Rayhan Thomas is the best ranked Indian in the men's golf team but Aadil Bedi and Hari Mohan Singh, son former India hockey star, MP Singh, have shown excellent form in recent weeks.
The fourth Indian, Kshitij Naveed Kaul, has spent a lot of time in Jakarta getting used to the Pondok Indah Golf Course.
It looks extremely forgiving for the golfers with wide fairways and very little rough, meaning the scores should be low. The weather has been perfect and the early starters will have a definite advantage.
India boats of a young team with most of them in their teens. The men's team is represented by 18-year-old Thomas, Kaul (17), Bedi (17) and Singh (24), while the women's team has Sifat Sagoo (17), Ridhima Dilawari (20) and Diksha Dagar (17).
India won a bunch of medals when the sport made its debut at the ninth Asian Games in New Delhi in 1982 with gold and silver in individuals and gold in team event. The next medal came from Shiv Kapur in 2002 at Busan, when he won the individual gold.
In both 2006 (Anirban Lahiri, Gaganjeet Bhullar, Chiragh Kumar and Joseph Chakola) and 2010 (Rashid Khan, Rahul Bajaj, Abhijit Chadha and Abhinav Lohan), the Indians won a team silver.
At the 2014 Games, India narrowly missed a medal.
Though Thomas, at No. 19, is the third highest world ranked player in the field, Bedi and Singh have shown fine form while playing alongside professionals. The duo finished tied 22nd at the recent Take Solutions Masters in Bangalore. Bedi was also tied 14th at the LP Cup, an ADT event, also in Bangalore.
The men have a great chance to grab a medal, but the young women's team will find the going tough against the likes of South Korea, Thailand and China.
The Indian women have never won a medal at the Asian Games.
Women's compound archery team 2nd in ranking round
The Indian women's compound archery team qualified second for the Asian Games quarterfinals, pipped by powerhouse Korea in the ranking round.
India were already through to the quarters with a first-round bye and today's round only decided the placement of the teams in the draw based on their rankings. India ended up in the bottom half with Korea in the upper half.
Jyoti Sureka Vennam was the star of the show, grabbing the second spot in the individual rankings. Jyoti finished with 706 points, just one less than top-ranked Yinsuhan Chen of Taipei.
Muskan Kiran finished ninth with 691 points while Madhumita Kumari was 11th with 689. Trisha Deb, who had won a bronze in the 2014 Asian Games, managed 683 points, which placed her 19th.
The Indian team tallied 2085 points behind Korea, which created a Games record of 2105.
The compound event for the ongoing Games only has team medals on offer and individual medals have been done away.
The quarterfinals are scheduled to be held on Sunday.
"We will see before the event, which players will compete in team event. It was very close. We had a good day. The conditions were good, though it was slightly hot out there," India's Compound coach Jiwanjot Singh Teja said.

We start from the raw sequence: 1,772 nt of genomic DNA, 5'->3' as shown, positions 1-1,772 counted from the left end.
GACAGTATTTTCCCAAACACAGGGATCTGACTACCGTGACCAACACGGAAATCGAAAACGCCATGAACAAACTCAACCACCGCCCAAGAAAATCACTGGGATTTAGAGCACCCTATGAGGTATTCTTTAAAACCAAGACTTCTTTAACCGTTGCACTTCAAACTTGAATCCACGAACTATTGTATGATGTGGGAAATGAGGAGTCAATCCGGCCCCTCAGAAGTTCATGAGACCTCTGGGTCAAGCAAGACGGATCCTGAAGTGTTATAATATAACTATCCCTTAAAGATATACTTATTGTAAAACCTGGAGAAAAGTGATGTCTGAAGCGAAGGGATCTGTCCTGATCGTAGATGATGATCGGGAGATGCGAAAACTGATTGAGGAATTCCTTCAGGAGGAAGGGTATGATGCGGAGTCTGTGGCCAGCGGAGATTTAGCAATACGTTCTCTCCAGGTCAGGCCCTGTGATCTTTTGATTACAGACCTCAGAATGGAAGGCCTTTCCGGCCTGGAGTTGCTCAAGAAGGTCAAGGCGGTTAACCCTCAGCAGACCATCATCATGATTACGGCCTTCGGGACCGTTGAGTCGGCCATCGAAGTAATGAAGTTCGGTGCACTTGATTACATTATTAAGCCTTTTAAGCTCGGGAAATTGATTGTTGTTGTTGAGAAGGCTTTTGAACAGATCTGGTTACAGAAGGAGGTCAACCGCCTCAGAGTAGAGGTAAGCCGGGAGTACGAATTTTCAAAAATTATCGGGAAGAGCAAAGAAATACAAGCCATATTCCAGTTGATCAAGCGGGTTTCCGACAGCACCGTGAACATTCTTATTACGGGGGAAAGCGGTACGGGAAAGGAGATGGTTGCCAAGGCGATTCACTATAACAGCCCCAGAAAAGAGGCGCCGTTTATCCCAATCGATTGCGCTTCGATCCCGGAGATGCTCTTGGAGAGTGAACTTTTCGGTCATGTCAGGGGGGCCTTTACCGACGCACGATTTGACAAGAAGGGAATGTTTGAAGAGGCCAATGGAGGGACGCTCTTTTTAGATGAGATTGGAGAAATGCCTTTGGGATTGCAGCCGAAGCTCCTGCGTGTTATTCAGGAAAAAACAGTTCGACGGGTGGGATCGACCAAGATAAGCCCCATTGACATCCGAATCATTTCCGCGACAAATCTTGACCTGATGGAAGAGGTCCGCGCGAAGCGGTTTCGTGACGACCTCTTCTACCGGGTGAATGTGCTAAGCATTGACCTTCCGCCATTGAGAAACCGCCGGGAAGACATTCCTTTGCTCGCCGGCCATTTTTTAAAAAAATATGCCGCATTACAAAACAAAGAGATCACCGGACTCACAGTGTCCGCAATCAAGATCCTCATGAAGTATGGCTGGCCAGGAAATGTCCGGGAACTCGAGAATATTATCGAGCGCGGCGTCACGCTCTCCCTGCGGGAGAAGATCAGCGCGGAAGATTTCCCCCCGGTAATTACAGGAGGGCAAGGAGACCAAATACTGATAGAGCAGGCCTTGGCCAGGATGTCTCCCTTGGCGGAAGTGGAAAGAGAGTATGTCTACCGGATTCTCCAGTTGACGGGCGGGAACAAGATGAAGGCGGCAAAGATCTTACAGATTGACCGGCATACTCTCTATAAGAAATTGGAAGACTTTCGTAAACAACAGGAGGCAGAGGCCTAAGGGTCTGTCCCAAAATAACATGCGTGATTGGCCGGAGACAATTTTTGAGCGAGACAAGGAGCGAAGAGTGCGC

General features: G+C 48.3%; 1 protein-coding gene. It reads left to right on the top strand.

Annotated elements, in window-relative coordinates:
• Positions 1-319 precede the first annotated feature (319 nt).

"Our archers have been very consistent. The performance at Incheon had boosted their confidence. We have done well in World Cups too. We are surely contenders for medal in Compound," he added.
The men's compound rankings will be decided later in the day.
The women recurve team had yesterday qualified in the seventh place and men's team qualified eighth.
Deepika Kumari was the best placed Indian in individual recurve at number 17.
Rowers qualify for lightweight double sculls final
Indian rowers Rohit Kumar and Bhagwan Singh topped the repechage round in the men's lightweight double sculls with a timing of 7:12.23.
They qualified for the main A-final, and will now take a shot at winning a medal.
Bhagwan Singh-Rohit Kumar finished top in Heat 1 repechages.
Swimmers fail to qualify for finals
Indian swimmers Sandeep Sejwal, Sajan Prakash and Avinash Mani topped their respective heats but still failed to qualify for the finals.
Sejwal finished first in his heat with a timing of 62.07 but could not make the final of the men's 100m breaststroke despite his impressive outing at the GBK Aquatic Center.
Before that, Sajan Prakash won his heat with a timing of 54.04 in men's 100m butterfly, while Avinash Mani beat Saudi Arabia's Bu Arish in their two-man unseeded heat. Mani had a timing of 56.98.
Both the Indian swimmers failed to qualify for the finals.
Earlier, Sajan had surged ahead of the pack to top Heat 2, while Mani topped Heat 1.
In the men's 4 x 100m freestyle relay, the Indian team of Sajan Prakash, Virdhawal Khade, Anshul Kothari, Aaron Dsouza finished top of Heat 1 by clocking 3:25.17, but chances of making the final with this score were grim as this was an unseeded heat.
There were two more heats to go before the announcement of the final list.